Using Words as a Coordinate System

This afternoon, the office was somewhat abuzz with coworkers in my area trying out what3words, a geocoding system developed back in 2013 that uses words instead of numbers to define coordinates for map locations. I had heard about the system in the past but hadn’t tried it out in a while. It was fun to play around and find the approximate location of our “specific” desks in the office building, using the satellite imagery as a very inaccurate guide.

Locations In Just Three Words

For those who are unaware, what3words divides all of the world into 3 meter squares and assigns a set of three words to that specific “spot” on the ground. For example, a picnic table at a nearby park that I like to visit has an “address” of ///repels.schoolyard.garden. I like how they’ve branded the app with the three slashes, yet as cool as it looks, it doesn’t really fit into the normalized URI specification we already know and use today. However, it does appear that they’re using a URL scheme to for mobile device integration. I guess we’ll see how far this goes – it seems to have taken off especially in undeveloped countries that aren’t well-addressed.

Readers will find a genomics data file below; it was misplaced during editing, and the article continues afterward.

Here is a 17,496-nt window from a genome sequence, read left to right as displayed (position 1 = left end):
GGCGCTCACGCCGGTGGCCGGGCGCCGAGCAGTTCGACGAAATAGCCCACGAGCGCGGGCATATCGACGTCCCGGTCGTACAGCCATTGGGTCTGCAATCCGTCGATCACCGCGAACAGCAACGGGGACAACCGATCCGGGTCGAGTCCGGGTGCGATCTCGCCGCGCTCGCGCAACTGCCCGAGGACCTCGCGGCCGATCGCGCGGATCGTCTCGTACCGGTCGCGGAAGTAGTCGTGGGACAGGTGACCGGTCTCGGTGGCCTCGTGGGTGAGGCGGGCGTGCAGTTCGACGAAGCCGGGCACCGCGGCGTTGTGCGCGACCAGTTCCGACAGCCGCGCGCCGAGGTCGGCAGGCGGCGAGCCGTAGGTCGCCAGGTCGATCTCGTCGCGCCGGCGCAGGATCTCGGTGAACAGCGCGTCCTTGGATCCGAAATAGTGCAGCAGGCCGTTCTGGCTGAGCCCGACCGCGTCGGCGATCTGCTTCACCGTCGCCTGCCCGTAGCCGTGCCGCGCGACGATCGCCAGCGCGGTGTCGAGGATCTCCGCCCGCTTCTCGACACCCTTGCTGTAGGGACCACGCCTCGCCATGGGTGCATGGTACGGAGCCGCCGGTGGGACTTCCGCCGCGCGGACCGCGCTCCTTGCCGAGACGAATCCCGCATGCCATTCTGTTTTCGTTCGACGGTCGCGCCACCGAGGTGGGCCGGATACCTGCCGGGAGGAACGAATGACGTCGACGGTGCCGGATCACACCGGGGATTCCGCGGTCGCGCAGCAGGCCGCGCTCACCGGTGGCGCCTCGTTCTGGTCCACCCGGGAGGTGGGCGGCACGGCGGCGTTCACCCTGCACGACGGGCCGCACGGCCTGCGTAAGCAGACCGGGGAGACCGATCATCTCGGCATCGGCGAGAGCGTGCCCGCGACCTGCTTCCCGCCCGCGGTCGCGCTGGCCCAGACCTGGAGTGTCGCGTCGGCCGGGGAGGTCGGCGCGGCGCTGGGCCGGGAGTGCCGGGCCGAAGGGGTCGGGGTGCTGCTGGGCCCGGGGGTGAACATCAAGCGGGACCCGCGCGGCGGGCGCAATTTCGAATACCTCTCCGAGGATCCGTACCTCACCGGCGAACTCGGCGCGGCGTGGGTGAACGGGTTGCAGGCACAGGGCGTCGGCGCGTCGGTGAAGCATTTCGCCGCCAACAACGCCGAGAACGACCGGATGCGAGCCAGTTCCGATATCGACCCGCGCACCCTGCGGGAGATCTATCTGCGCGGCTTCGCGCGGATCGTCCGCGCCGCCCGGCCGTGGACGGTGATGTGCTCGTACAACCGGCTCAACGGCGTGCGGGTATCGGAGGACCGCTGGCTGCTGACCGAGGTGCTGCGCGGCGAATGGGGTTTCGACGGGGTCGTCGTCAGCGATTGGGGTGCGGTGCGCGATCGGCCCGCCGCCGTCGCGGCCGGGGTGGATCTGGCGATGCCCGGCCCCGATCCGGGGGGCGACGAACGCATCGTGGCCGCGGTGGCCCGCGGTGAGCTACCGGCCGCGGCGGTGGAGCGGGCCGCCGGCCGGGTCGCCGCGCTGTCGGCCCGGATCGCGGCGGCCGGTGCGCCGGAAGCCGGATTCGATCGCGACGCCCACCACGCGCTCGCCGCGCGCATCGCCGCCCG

ExampleWhat3Words
A screensnap from a YouTube video showing how the system (sort of) works…

In any case, I enjoyed a short break to poke around with the what3words API, and even started an idea of an Alfred Workflow that would allow you to quickly look up a location by name or paste a coordinate to get the three words. I even downloaded the what3words app, and might even remember it use it in some situation where I need to give my location (or a specific location) to someone. I’m interested to play around now and see if I can get it to work with the Workflow app somehow.

Novelty Map Locations

However, just like when I first discovered the system, it still feels a bit like a novelty approach to geocoding, even though I’m sure there are practical uses. I guess it’s easier to rattle of three pronounceable words than it is to remember a string of numbers and get the projection correct in the meantime. And, in those cases where you need to pinpoint a specific spot, it’s good to keep in mind that the coordinate is only three words away.